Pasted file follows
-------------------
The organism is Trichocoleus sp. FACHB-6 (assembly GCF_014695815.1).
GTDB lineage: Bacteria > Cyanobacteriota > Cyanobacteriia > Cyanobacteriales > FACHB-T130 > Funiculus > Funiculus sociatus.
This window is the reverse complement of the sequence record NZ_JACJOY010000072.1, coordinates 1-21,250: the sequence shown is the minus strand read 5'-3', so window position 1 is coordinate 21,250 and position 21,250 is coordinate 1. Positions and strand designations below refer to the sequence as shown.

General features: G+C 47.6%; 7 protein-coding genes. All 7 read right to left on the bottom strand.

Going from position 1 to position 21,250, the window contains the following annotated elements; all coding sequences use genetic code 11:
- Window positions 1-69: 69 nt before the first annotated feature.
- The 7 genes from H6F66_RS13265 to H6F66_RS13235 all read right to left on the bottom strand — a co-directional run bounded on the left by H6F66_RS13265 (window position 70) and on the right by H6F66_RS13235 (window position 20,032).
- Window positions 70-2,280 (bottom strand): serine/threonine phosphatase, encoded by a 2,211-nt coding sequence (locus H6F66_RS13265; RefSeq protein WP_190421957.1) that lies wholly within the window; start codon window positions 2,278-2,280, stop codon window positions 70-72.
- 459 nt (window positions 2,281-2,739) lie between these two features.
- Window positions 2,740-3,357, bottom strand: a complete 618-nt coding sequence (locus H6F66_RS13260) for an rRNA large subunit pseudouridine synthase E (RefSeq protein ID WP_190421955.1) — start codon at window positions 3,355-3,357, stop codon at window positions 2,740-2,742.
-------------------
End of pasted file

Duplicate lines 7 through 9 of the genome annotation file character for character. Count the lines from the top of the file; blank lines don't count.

- The 7 genes from H6F66_RS13265 to H6F66_RS13235 all read right to left on the bottom strand — a co-directional run bounded on the left by H6F66_RS13265 (window position 70) and on the right by H6F66_RS13235 (window position 20,032).
- Window positions 70-2,280 (bottom strand): serine/threonine phosphatase, encoded by a 2,211-nt coding sequence (locus H6F66_RS13265; RefSeq protein WP_190421957.1) that lies wholly within the window; start codon window positions 2,278-2,280, stop codon window positions 70-72.
- 459 nt (window positions 2,281-2,739) lie between these two features.